FDA revises consumer info on CBD, says ingredient is not GRAS, sends 15 CBD warning letters

By Stephen Daniells

- Last updated on GMT

© Getty Images / Aleksandr_Kravtsov
© Getty Images / Aleksandr_Kravtsov

Related tags Cbd Fda Dietary supplements Dietary ingredients

The US Food and Drug Administration has stated that it cannot conclude that CBD (cannabidiol) is generally recognized as safe (GRAS) for its use in human food, based on a “lack of scientific information supporting the safety of CBD in food”.

The Agency also revised its consumer update about CBD to outline specific safety concerns related to CBD products, including potential liver injury, interactions with other drugs, drowsiness, diarrhea, and changes in mood.

The update, which can be found HERE​, also notes that data from animal studies show that CBD can interfere with the development and function of testes and sperm, decrease testosterone levels and impair sexual behavior in males.

FDA again notes that a lot of unanswered questions remain about cumulative use of CBD and about CBD’s impacts on vulnerable populations such as children and pregnant or breastfeeding women.

During a busy Monday, the Agency also announced it had sent warning letters to 15 companies for selling various products containing CBD: 11 letters refer to products labeled as dietary supplements (for a complete list, please scroll down to the end of this article).

“Real risks that need to be considered”

“As we work quickly to further clarify our regulatory approach for products containing cannabis and cannabis-derived compounds like CBD, we’ll continue to monitor the marketplace and take action as needed against companies that violate the law in ways that raise a variety of public health concerns,”​ said FDA Principal Deputy Commissioner Amy Abernethy, MD, PhD

“We remain concerned that some people wrongly think that the myriad of CBD products on the market, many of which are illegal, have been evaluated by the FDA and determined to be safe, or that trying CBD ‘can’t hurt.’ Aside from one prescription drug approved to treat two pediatric epilepsy disorders, these products have not been approved by the FDA and we want to be clear that a number of questions remain regarding CBD’s safety – including reports of products containing contaminants, such as pesticides and heavy metals – and there are real risks that need to be considered.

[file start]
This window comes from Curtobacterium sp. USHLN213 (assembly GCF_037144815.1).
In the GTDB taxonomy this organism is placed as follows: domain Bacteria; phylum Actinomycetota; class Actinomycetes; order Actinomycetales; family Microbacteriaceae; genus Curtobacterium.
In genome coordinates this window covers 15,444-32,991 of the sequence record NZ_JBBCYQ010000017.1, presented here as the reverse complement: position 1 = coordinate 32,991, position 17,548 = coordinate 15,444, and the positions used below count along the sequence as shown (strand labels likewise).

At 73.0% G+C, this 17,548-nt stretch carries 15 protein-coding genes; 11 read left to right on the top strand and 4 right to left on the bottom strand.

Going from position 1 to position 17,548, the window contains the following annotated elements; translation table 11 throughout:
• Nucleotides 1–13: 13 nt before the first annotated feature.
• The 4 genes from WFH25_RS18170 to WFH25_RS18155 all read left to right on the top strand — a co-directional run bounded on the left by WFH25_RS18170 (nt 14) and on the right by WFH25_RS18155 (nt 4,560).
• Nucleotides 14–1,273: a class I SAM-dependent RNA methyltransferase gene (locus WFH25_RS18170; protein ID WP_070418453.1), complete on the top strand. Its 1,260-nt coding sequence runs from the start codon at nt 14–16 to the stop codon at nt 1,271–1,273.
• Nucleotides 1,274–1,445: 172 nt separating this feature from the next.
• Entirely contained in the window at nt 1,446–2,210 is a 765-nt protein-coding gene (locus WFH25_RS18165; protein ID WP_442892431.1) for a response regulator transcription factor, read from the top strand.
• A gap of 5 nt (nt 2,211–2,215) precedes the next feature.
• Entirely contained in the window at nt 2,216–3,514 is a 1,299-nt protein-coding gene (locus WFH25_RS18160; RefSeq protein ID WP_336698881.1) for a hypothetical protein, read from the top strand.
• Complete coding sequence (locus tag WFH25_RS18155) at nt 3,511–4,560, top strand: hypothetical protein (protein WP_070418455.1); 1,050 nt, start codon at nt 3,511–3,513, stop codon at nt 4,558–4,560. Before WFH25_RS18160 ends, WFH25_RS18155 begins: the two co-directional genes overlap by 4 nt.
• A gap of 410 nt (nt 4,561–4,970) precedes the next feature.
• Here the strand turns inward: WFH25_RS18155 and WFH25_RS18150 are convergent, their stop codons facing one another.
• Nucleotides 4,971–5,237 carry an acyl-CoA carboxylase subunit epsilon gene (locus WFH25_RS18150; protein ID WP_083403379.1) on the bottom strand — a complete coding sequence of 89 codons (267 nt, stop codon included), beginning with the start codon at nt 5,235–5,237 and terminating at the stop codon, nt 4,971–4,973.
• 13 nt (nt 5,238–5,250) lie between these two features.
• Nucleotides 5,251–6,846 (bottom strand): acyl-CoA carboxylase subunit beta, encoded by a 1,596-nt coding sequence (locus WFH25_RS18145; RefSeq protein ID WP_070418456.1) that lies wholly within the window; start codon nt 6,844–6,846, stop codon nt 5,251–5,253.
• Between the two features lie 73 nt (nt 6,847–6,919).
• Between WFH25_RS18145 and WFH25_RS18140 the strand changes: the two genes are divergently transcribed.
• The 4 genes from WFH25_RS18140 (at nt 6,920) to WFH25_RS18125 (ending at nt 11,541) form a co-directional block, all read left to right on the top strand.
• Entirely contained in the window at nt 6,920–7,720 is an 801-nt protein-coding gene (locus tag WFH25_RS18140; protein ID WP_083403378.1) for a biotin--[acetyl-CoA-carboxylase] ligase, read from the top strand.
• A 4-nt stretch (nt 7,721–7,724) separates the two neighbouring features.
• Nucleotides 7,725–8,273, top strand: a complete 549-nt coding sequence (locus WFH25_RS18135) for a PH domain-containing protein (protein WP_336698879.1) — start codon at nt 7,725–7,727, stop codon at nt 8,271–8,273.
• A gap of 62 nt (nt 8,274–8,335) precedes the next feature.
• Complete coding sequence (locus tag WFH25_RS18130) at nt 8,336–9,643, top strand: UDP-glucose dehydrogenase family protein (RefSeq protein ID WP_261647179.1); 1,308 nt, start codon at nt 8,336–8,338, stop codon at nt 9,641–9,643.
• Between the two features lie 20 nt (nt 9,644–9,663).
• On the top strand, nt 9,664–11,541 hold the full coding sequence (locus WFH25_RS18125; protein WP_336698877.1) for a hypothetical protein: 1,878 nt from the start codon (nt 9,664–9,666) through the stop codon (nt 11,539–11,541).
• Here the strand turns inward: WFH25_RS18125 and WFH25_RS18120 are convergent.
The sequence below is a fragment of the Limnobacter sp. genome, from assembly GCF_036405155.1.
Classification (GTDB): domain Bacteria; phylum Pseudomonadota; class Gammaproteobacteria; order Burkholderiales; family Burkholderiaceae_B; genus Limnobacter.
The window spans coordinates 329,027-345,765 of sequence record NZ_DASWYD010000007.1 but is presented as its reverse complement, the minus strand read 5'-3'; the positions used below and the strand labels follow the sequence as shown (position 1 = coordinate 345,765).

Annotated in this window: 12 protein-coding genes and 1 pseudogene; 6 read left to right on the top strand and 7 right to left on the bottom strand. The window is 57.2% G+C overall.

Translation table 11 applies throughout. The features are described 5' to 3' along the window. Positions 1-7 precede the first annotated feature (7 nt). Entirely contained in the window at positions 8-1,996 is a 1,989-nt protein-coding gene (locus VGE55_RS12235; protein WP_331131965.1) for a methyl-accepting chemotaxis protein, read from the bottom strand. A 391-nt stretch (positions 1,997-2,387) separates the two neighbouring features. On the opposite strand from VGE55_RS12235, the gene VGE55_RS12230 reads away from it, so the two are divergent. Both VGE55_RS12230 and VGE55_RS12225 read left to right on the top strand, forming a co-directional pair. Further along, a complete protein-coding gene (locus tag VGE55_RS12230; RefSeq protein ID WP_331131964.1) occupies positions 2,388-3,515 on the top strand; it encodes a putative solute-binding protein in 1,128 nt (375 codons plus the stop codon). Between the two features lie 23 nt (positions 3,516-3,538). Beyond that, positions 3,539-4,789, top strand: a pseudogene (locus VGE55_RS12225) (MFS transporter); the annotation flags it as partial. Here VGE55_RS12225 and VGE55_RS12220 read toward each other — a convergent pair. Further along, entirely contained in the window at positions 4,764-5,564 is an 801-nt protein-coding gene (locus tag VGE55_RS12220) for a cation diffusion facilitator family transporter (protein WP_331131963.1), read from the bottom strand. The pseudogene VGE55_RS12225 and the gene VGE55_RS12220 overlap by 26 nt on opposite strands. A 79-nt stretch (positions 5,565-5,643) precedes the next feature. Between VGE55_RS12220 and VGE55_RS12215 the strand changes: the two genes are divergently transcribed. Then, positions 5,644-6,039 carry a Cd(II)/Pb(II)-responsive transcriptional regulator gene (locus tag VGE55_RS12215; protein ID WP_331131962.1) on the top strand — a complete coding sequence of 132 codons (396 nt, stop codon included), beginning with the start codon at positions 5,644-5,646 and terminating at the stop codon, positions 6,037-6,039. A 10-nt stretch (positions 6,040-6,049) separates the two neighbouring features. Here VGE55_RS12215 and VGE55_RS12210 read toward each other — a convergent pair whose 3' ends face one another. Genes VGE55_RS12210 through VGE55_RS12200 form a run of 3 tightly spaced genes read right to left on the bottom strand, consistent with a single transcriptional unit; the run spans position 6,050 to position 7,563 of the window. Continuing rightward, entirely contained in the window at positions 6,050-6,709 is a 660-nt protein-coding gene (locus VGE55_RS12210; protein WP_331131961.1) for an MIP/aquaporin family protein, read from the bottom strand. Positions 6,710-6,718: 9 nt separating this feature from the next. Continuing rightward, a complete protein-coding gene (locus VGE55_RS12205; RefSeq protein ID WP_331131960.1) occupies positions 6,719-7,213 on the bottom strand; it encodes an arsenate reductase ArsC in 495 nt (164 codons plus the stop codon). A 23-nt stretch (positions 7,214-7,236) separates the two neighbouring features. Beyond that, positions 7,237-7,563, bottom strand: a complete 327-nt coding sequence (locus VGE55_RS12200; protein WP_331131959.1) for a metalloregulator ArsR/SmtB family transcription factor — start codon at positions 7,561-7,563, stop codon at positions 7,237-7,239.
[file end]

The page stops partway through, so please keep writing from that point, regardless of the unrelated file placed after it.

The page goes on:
“We recognize the significant public interest in CBD and we must work together with stakeholders and industry to fill in the knowledge gaps about the science, safety and quality of many of these products.”

CBD companies need to be talking to their Counsel…

Commenting on the FDA’s announcements, Marc Ullman, Of Counsel for Rivkin Radler, told NutraIngredients-USA that combined with the Agency’s more general warnings in the Consumer Update, the new statement​ clearly indicates that FDA has serious concerns regarding the use of CBD in food or supplements and calls into question prior “self-GRAS” determinations that companies might have reached. 

“The Agency seems to be setting the table for more general safety-based enforcement activity in this area, but we will need to wait in see how this plays out given its consistent prior statements that CBD is not a lawful ingredient in either supplements or foods,” ​said Ullman.

“Coupled with last week’s 11th Circuit opinion​ holding that class action claims can be sustained based on allegations of sale of an ingredient FDA has determined to be adulterated – even in the absence of any other economic or quality issues – companies engaged in the CBD trade need to be talking to their Counsel about what they should be considering going forward.”

The GRAS question

As mentioned by Ullman, the FDA statement shines the light on the GRAS status of CBD. At least two companies have completed self-affirmed GRAS affirmations for CBD: CV Science and Manitoba Harvest. However, the FDA now states that “the FDA is not aware of any basis to conclude that CBD is GRAS among qualified experts for its use in human or animal food”.

The Agency also stated that there is no authorization for the use of CBD as a food additive, and that dietary supplement products formulated with CBD “do not meet the definition of a dietary supplement under the FD&C Act”​.

Loren Israelsen, President of the United Natural Products Alliance, told us that the Agency seems to be closing off the GRAS affirmation pathway by noting in several of the warning letters that CBD in foods would require a food additive petition. “This is significant,”​ he said.

Israelsen added that the revised Consumer Update and warning letters are a significant, concerted and highly orchestrated effort by FDA to put the brakes on the CBD market.

However, “the agency has yet to target companies that are not making claims, but it has expanded its concerns over common claims, such as stress, anxiety and pain,”​ he said. Israelsen also added that FDA is requesting health practitioners to submit AERs.

CV Sciences disappointed by FDA’s inappropriately alarmist tone

CV Sciences is one of the few companies to have self-affirmed the GRAS status of its hemp extract, with some of the toxicological data published in the Journal of Toxicology​ (Marx et al., 2018).